Are Black Women Really Invisible?

That is what one study suggests. I was recently sent an article by a friend published on Psychology Today about black women being invisible. Hmmm, I know you're thinking, exactly what do they mean? The study noted in the article suggests that black women are often overlooked physically in public and their comments often go unheard or brushed off in social settings. There were two parts to the study. One part was a facial recognition of sorts and the other was a recall of comments made during a discussion.

Before I go any further, I want to say that I reached my own conclusion before I even finished reading the article. The very last class I took before graduating with my BA in Psychology was a class, more like a seminar on African-Americans. I remember the professor mentioning at the beginning of the course how women in general, but especially black women are often left out of or not used in research studies. One would argue, it is because how research is. I work in research. People feel that there may be some motives that aren't clear, but no research is clear nor would it be dependent if everything was known up front of what would be studied. It creates this bias which could have a serious effect on results. The other reason for not enough blacks in studies in general, is because a lot of research studies that involve studying the black population simply do not get funded. My professor wanted to do a study about stress and it's effects on the heart of black people. Our stressors are different. Our heart rates escalate when we walk into a mall for fear of being watched or followed because we may steal or when we are in class or work and we are the only Sistas Representin' (SRs) in the room. So, no wonder we may get overlooked in social studies because no other race besides our own wants to acknowledge us!

As I stated before, the study breaks itself down into the two parts. The first is where mixed races and genders were all in a crowd. Later, white participants were shown photos, some photos of the women who were in the crowd and some photos of people who were not there at all. The participant was asked to recall the faces they had seen. They recalled fewer black women and incorrectly at that, as opposed to any other race or gender.

In the second part of the study, mixed races and genders were in a social setting. Everyone, I'm guessing (it doesn't note in the article), were making comments. Later, the participants were asked to match comments with the participants in the social setting. Again, black women were overlooked. Matches were made either incorrectly or not at all to a black woman, but black men and their comments were matched more.

The article starts off suggesting that there are powerful black women whose lives impact the world. Women like Oprah, Michelle Obama, Maya Angelou, Rosa Parks, etc., are all women that we know something about. However, look at that number. Of course, we as black people can recall so many more black women who have made an impact, but how many of those black women go overlooked? In all, this does nothing more than suggest that the issue of race continues and remains to be an issue when it comes to importance, achievements, success and more.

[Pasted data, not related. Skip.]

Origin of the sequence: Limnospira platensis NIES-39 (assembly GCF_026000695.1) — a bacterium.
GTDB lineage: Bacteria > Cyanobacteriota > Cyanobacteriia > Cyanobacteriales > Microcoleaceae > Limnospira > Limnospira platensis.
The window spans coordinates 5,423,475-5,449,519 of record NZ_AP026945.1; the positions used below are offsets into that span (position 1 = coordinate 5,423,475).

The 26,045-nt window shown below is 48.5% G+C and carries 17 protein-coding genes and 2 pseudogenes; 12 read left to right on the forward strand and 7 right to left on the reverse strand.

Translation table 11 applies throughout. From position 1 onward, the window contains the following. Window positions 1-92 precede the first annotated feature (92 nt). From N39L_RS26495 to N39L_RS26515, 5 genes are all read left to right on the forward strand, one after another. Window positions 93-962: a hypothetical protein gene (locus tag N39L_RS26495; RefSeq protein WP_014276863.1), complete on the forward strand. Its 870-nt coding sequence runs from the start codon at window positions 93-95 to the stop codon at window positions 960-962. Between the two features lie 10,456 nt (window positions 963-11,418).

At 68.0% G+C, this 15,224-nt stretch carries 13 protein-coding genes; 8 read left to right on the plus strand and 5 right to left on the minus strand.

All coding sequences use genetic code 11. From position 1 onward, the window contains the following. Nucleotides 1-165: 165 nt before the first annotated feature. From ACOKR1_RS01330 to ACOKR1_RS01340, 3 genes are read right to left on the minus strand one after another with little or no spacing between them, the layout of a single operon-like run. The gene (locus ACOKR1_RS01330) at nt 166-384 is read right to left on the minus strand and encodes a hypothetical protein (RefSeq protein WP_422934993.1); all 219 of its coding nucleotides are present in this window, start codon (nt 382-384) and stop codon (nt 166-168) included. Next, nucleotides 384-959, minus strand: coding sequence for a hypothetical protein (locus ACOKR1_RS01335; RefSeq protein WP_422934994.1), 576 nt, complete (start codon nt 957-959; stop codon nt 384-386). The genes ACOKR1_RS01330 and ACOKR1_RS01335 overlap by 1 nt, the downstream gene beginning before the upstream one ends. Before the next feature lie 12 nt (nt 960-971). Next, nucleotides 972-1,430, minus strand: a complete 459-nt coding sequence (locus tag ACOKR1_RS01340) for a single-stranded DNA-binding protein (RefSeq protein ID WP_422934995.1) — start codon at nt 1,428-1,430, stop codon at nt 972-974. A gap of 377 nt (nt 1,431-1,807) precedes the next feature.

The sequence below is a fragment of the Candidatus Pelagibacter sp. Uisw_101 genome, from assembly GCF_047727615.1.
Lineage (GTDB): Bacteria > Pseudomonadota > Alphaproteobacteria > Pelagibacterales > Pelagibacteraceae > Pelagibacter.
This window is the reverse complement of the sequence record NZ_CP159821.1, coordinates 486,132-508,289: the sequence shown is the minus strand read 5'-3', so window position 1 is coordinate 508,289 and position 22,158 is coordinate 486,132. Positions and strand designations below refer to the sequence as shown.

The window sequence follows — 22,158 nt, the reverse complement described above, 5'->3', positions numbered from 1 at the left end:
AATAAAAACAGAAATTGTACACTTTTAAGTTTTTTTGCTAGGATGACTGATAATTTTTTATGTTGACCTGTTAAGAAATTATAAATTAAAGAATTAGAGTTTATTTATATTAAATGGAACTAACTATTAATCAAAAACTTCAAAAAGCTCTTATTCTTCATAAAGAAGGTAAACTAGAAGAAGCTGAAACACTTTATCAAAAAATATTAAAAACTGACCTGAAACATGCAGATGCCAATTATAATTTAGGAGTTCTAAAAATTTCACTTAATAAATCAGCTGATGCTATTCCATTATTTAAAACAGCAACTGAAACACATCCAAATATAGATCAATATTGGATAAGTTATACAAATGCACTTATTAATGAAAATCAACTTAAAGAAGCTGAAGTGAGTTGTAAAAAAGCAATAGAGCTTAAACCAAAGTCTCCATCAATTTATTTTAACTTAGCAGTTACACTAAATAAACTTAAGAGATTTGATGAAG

What can we do to "fix" this? I feel there is no direct answer for this, but you have to be the change you want to see. If this is how society in general perceives us, we have to do more to be heard. A lot of women are doing what they can and more but we must come together. I would rather stand with 100 others than one other. We have to realize that this is greater than just us. We must think about not only our future, but generations that will come after us. I would like for my niece and her children to know that there is medical care tailored to the needs of the African-American and not just the general public. Our voice and our values should be appreciated equally, just like everyone else's. We deserve it.

Sidebar-I did a search for "black women" in Google Images (safe-search off) and the first row of pictures were of black women who were naked, using a sex toy or in some type of scene from a porn. In the second row, there was an image still, in the midst of it all, from a video about black women on the rise in the field of business. I then did a search for "white women" and in the first row were no naked pictures of white women, some in bikinis or loose clothing, but I saw no body parts or porn images. Try the search yourself to see the stark contrast.

My name is Tasha Burton and I am the owner/operator of Belle Butters, LLC. I am a rater for a research study about ADHD/ASD as my full-time gig. I am also a photography hobbyist. I love to write, read, attend concerts and analyze this thing we call life. I plan on leaving a few heavy footprints on the world, so my evolution is in constant motion. I love to empower and teach others what I have learned and share useful information. Visit her blog Blogging Impulse.

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